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Nissan’s LEAF Will Make Way for a New Small SUV by 2025

2020 Nissan LEAF
Photo: Auto123.com
The LEAF’s replacement will be built on the Renault-Nissan-Mitsubishi Alliance’s CMF-EV platform Automotive expert , Updated:

Nissan has confirmed that the popular Nissan LEAF, now on its second generation, will disappear by 2025, to make way for an as-yet-unnamed new small SUV. That new all-electric model will be based on the Renault-Nissan-Mitsubishi Alliance’s CMF-EV platform.

The news came from the head of Nissan’s European division, Guillaume Cartier, who spoke with the Autocar website.

The current LEAF is the second generation of the model, and it debuted in late 2017 for the 2018 model-year. It’s expected it will continue to be offered largely unchanged until it is replaced by the new Nissan SUV in or around 2025. As a reflection of the model’s enduring popularity, the automaker expects to sell 100,000 units per year from here on in, despite the model’s lame duck status.

In the short term, then, consumers will be able to choose from the LEAF or the new, larger Ariya all-electric model within the Nissan lineup. The latter model is obviously more modern and far more up-to-date in terms of its technology, but the LEAF is considerably more affordable, having recently benefited from a substantial price drop (MSRP is now $37,498 for the 2022 model) to keep it competitive with its principal rival, the Chevrolet Bolt (MSRP $38,198 for 2022). The LEAF+ variant delivers a range of 363 km with its 62-kWh battery pack, compared to 417 km for the Bolt.

That middling range is one reason why Nissan is probably content with replacing the LEAF with a more-modern small SUV model. By 2025, it’s safe to say that 363 km won’t cut it with consumers, for whom 400 km is already now increasingly considered the floor for what’s expected from an EV.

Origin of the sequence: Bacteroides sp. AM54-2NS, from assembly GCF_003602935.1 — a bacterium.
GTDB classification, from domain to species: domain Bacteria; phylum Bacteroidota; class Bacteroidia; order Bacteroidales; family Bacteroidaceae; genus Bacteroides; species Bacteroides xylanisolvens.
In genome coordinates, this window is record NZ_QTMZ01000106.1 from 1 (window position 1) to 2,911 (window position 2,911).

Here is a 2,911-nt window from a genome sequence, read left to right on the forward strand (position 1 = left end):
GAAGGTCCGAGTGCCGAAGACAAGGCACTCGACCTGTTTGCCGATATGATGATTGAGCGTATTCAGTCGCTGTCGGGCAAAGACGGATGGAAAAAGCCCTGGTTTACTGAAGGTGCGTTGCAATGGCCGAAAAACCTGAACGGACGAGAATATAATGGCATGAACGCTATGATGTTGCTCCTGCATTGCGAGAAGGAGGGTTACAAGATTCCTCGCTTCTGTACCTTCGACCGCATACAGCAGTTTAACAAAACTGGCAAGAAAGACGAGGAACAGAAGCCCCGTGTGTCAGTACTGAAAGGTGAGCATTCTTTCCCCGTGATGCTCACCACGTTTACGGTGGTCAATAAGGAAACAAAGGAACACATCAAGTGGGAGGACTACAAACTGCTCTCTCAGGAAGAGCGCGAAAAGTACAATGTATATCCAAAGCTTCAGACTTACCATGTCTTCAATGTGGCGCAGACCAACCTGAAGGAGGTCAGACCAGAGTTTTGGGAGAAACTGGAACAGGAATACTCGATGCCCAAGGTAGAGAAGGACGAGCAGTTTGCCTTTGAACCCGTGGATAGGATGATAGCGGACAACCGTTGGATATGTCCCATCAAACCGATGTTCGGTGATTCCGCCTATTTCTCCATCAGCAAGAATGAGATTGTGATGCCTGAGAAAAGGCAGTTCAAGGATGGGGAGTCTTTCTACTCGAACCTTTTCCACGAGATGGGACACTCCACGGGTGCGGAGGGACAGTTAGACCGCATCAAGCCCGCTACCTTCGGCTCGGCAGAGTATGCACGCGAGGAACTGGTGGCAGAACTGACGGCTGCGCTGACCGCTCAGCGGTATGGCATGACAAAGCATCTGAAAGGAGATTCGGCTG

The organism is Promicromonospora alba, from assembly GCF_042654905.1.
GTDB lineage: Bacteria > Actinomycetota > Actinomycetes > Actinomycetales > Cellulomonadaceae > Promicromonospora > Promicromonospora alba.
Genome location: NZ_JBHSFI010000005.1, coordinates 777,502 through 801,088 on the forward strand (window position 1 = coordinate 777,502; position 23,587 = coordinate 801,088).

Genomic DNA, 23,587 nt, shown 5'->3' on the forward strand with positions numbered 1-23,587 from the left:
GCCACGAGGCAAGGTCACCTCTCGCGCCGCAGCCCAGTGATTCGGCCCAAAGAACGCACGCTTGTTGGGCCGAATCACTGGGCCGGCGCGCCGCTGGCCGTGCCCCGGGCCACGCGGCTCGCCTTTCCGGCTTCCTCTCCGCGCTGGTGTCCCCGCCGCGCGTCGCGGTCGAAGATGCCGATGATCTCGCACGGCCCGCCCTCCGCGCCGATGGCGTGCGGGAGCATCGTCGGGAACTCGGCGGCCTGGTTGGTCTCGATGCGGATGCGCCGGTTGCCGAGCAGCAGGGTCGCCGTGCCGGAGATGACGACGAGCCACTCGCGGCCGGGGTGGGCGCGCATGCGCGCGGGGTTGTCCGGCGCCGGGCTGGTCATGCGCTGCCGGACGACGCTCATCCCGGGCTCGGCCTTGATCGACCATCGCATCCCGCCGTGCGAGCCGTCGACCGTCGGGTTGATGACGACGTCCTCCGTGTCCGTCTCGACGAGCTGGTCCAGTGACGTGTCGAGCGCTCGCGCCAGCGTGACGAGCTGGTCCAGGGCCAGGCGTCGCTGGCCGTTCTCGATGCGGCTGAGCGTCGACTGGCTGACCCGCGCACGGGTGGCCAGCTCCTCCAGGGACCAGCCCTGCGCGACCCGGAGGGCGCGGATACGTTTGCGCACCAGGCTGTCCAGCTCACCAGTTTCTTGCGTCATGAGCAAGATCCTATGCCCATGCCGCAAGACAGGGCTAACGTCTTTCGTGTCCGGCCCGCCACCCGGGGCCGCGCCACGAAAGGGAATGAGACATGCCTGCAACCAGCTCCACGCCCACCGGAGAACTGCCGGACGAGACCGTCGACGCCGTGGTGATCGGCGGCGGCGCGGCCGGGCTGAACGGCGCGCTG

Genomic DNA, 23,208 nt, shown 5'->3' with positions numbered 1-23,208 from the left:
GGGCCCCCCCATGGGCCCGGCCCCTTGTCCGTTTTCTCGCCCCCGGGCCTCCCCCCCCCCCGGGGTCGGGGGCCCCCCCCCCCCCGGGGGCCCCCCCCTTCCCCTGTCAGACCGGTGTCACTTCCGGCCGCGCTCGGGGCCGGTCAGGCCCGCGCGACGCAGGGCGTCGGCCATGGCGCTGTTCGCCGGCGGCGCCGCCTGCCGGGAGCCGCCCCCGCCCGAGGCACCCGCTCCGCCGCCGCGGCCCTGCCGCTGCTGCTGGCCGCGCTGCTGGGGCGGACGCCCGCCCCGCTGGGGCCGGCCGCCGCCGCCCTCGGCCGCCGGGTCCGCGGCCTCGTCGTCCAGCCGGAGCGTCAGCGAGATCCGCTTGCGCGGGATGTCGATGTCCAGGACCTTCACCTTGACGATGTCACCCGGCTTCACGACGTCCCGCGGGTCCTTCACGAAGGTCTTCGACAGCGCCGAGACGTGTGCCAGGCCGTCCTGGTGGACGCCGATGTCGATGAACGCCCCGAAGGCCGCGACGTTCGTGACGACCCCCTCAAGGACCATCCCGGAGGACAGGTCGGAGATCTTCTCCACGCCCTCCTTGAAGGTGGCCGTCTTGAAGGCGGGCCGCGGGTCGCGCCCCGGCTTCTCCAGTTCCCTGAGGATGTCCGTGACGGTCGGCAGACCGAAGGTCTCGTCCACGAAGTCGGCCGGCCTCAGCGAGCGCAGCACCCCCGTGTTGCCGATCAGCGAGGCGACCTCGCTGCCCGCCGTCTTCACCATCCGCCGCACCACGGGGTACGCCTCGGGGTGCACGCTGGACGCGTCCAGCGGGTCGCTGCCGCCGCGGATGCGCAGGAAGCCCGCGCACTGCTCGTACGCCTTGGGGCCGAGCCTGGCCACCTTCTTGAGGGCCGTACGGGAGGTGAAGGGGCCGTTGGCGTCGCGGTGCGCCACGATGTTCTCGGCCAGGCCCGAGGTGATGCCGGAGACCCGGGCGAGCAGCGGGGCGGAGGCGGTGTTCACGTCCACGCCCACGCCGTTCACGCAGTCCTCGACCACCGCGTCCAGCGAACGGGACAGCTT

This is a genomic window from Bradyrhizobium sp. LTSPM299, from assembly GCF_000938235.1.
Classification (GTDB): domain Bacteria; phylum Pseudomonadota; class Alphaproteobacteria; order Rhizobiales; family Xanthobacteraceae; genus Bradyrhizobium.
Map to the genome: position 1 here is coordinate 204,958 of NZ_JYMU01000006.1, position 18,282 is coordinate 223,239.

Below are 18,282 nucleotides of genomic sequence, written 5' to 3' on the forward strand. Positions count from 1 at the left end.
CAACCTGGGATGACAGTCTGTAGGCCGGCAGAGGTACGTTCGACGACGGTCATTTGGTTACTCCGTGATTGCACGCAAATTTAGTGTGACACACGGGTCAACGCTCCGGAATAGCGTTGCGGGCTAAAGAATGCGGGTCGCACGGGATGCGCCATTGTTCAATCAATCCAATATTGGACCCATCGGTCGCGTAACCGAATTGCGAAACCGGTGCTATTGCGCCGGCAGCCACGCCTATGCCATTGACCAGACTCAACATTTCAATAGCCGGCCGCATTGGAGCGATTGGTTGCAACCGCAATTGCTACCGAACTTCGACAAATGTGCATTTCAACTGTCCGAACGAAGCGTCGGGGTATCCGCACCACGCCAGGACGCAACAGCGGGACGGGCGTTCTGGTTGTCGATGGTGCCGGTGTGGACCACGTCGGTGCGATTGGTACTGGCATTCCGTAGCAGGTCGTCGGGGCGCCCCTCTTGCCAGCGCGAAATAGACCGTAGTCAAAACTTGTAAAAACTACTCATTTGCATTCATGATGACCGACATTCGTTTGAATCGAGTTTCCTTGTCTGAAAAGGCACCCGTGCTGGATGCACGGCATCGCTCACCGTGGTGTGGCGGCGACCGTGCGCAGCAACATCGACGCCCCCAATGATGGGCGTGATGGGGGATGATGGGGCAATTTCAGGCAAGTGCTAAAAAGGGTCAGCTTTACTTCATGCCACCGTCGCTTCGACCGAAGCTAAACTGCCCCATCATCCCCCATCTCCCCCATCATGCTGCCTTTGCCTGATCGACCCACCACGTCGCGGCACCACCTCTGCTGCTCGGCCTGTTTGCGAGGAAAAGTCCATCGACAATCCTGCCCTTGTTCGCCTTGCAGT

As a comparison, the new Ariya, which is set to debut early next year after a few delays, can deliver a range of up to 482 depending on the configuration chosen.

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Nissan Ariya
Nissan Ariya
Photo: Nissan

First introduced in Japan and the U.S. in late 2010, the Nissan LEAF originally offered a range of 117 km, which at the time was still ground-breaking. It has won numerous awards in its lifetime, and it proved a popular choice for consumers both in Canada and globally (worldwide sales hit 500,000 units by the end of 2020). Earlier that year, the LEAF finally lost its title as the world’s all-time best-selling BEV to Tesla’s Model 3.

Nissan has targeted 80 percent of its global sales consisting of all-electric vehicles by 2030; it also wants BEVs to make up 40 percent of its U.S. sales in that same time frame. The company’s larger goal is to attain carbon neutrality by 2050. In the nearer term, the automaker plans to electrify its entire model range (so either all-electric or E-power hybrid) by 2025.

See also: Ranked, All the Electric Vehicles in Canada Offering 300 km of Range or More

From this author

Derek Boshouwers
Articles By
Derek Boshouwers
  • Over 5 years' experience as an automotive journalist
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  • Participation in over 30 new vehicle launches in the presence of the brand's technical specialists